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Lisa Leslie's Mother's Day interview on ESPN....

Last night I was pleasantly surprised to see Lisa Leslie on Sportscenter discussing motherhood, whether women will ever play in the NBA, and her trip to the White House.


My first thought was, hey, this is great exposure for the WNBA, especially given that the pre-season is starting up next week.

My second thought was, wait, when was the last time they asked an NBA player – or any male athlete -- about managing fatherhood and professional sports?

My third thought was, whoa, they didn’t even mention that the season was coming up (training camps open May 17)…that’s odd…

OK, that’s not entirely fair – the interviewer did say, "Now with the season going on how do you handle being a mother with the season." And Leslie did respond, "That’s why I chose to retire this year."

But folks, I’m sorry – this is ESPN and I’ve seen plenty of these Sunday Conversations. They are typically about the athlete and the game. To not even ask a question about the WNBA’s upcoming season strikes me as odd. I won’t necessarily say it’s problematic because it was Mother’s Day afterall…but let’s just say… odd.

But then I reverted back to my second thought – what does it say about us as a society when male athletes who play longer seasons almost never mention bringing their kids along with them, much less sharing advice about taking care of their kids? Shouldn’t we have higher expectations for fathers at some point?

Which gets to the following point made by Full Court Press correspondent Sue Favor:
What it will likely mean is that there will be lots of children at practices and on road trips. Christofferson, an attorney, said it puts her and her players on par with mothers everywhere.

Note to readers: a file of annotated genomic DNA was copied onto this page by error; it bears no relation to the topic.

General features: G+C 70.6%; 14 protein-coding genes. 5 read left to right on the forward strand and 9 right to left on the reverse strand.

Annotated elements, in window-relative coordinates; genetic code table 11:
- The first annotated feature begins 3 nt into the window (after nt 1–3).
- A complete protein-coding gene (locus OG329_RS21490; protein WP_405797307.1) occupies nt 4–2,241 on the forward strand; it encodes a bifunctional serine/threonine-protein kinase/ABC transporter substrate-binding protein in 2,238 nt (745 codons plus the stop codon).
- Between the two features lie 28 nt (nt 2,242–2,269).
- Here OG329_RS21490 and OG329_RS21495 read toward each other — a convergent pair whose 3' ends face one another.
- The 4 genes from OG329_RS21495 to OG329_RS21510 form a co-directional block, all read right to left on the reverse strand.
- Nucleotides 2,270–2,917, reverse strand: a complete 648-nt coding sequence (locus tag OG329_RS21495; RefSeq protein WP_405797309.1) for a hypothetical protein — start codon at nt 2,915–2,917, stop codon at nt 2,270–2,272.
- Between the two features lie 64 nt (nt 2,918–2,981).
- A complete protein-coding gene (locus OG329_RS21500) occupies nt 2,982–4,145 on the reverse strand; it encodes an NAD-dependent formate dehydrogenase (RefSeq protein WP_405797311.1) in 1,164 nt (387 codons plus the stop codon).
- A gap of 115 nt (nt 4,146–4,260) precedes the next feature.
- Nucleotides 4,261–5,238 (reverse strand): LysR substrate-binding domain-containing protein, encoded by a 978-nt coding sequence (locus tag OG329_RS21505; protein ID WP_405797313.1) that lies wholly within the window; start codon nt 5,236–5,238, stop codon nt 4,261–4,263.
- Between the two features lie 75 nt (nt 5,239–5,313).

"The fact is that we're struggling with the same thing as women in all professions," she said. "In some ways it's easier because we have more flexibility in our schedules, but in other ways it's harder because we have to travel."
Yes, it does put them on par with women in other professions -- the expectation that women need to be superwomen with amazing juggling skills.

Oh well...ESPN is on a roll with their portrayal of WNBA players...

Transition Points:

I thought Leslie's response to the question of whether women will play in the NBA one day was interesting: "We hope not. Because there's no need for that...you would really need to be on something to make it out there." "Integrating" the NBA and supporting the WNBA is the difference between equality and equity. I am all about equity -- support a league for women to play in, not a few individuals riding NBA benches...

Malcolm Gladwell did an excellent job of firing people up about girls basketball. The latest to chime in is Brian McCormick who writes the Crossover Movement blog (among other things)...and he makes an interesting point:
As 12-year-olds, the press is fine. The problem, however, is that many girls in this league start at 8-years-old and they are unable to handle a press four years later. The problem isn’t the one team that presses with 12-year-olds: the problem is that for four years, players have done the same things playing with the same rules and they have not developed the skills necessary to make inbounds passes under pressure or pass out of a trap.

I question the coaching methods of the team because they admitted to making no attempt to develop their players’ skills. However, the other team’s complaints are unjustified, as players should have basic skills by 12-years-old. Defense will still be ahead of the offense, but if coaches teach skills each year, it starts to balance out.

The problem, I imagine, is that in previous seasons, the complaining coaches sat back in zone defenses and ran set plays and spent all practice memorizing set plays and different defenses to win their games, so their kids never developed basic skills either. When they faced a press, they were ill-equipped to handle the press.

Players need to develop skills. They need to be taught how to handle pressure and develop passing and ball handling skills. 12-year-olds should be developing proper shooting technique.
Somewhere someone must have written a spiral curriculum for age appropriate skills to teach young basketball players. And yes, if coaches were thinking in terms of developmental skill building, they should be able to handle a press by 12. But now I need to actually read this Gladwell piece rather than absorbing the opinions of others...